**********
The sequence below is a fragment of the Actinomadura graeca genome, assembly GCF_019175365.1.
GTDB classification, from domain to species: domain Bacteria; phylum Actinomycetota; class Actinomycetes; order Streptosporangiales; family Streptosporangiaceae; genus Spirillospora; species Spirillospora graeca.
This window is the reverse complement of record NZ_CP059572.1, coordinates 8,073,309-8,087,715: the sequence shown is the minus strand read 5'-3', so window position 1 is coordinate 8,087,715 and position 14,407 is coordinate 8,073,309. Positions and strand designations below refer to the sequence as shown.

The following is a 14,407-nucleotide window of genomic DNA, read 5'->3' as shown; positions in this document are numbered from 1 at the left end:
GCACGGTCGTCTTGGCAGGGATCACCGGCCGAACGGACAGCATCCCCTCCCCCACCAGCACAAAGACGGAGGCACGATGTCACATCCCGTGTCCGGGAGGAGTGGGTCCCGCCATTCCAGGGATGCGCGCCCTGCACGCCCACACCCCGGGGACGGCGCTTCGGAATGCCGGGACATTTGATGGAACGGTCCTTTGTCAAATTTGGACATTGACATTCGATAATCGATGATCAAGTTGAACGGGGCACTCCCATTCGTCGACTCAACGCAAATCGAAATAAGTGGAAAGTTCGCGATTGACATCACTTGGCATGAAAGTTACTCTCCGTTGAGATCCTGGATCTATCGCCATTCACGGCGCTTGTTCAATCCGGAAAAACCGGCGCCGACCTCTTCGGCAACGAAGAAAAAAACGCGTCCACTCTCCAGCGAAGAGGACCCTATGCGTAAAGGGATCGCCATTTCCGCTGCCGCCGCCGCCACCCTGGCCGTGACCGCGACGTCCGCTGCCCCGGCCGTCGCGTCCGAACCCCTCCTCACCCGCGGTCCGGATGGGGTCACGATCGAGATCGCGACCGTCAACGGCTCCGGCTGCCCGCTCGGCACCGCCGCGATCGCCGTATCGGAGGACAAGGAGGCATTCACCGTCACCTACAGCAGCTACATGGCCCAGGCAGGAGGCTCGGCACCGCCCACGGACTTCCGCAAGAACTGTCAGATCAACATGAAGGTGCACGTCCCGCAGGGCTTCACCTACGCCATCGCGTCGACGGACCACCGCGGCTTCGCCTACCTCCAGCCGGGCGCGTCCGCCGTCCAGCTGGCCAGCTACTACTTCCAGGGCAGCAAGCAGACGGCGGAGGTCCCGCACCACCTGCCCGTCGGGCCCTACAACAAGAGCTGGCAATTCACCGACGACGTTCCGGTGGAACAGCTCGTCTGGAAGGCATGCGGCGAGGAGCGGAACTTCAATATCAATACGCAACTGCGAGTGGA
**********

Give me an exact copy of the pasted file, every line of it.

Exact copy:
The sequence below is a fragment of the Actinomadura graeca genome, assembly GCF_019175365.1.
GTDB classification, from domain to species: domain Bacteria; phylum Actinomycetota; class Actinomycetes; order Streptosporangiales; family Streptosporangiaceae; genus Spirillospora; species Spirillospora graeca.
This window is the reverse complement of record NZ_CP059572.1, coordinates 8,073,309-8,087,715: the sequence shown is the minus strand read 5'-3', so window position 1 is coordinate 8,087,715 and position 14,407 is coordinate 8,073,309. Positions and strand designations below refer to the sequence as shown.

The following is a 14,407-nucleotide window of genomic DNA, read 5'->3' as shown; positions in this document are numbered from 1 at the left end:
GCACGGTCGTCTTGGCAGGGATCACCGGCCGAACGGACAGCATCCCCTCCCCCACCAGCACAAAGACGGAGGCACGATGTCACATCCCGTGTCCGGGAGGAGTGGGTCCCGCCATTCCAGGGATGCGCGCCCTGCACGCCCACACCCCGGGGACGGCGCTTCGGAATGCCGGGACATTTGATGGAACGGTCCTTTGTCAAATTTGGACATTGACATTCGATAATCGATGATCAAGTTGAACGGGGCACTCCCATTCGTCGACTCAACGCAAATCGAAATAAGTGGAAAGTTCGCGATTGACATCACTTGGCATGAAAGTTACTCTCCGTTGAGATCCTGGATCTATCGCCATTCACGGCGCTTGTTCAATCCGGAAAAACCGGCGCCGACCTCTTCGGCAACGAAGAAAAAAACGCGTCCACTCTCCAGCGAAGAGGACCCTATGCGTAAAGGGATCGCCATTTCCGCTGCCGCCGCCGCCACCCTGGCCGTGACCGCGACGTCCGCTGCCCCGGCCGTCGCGTCCGAACCCCTCCTCACCCGCGGTCCGGATGGGGTCACGATCGAGATCGCGACCGTCAACGGCTCCGGCTGCCCGCTCGGCACCGCCGCGATCGCCGTATCGGAGGACAAGGAGGCATTCACCGTCACCTACAGCAGCTACATGGCCCAGGCAGGAGGCTCGGCACCGCCCACGGACTTCCGCAAGAACTGTCAGATCAACATGAAGGTGCACGTCCCGCAGGGCTTCACCTACGCCATCGCGTCGACGGACCACCGCGGCTTCGCCTACCTCCAGCCGGGCGCGTCCGCCGTCCAGCTGGCCAGCTACTACTTCCAGGGCAGCAAGCAGACGGCGGAGGTCCCGCACCACCTGCCCGTCGGGCCCTACAACAAGAGCTGGCAATTCACCGACGACGTTCCGGTGGAACAGCTCGTCTGGAAGGCATGCGGCGAGGAGCGGAACTTCAATATCAATACGCAACTGCGAGTGGA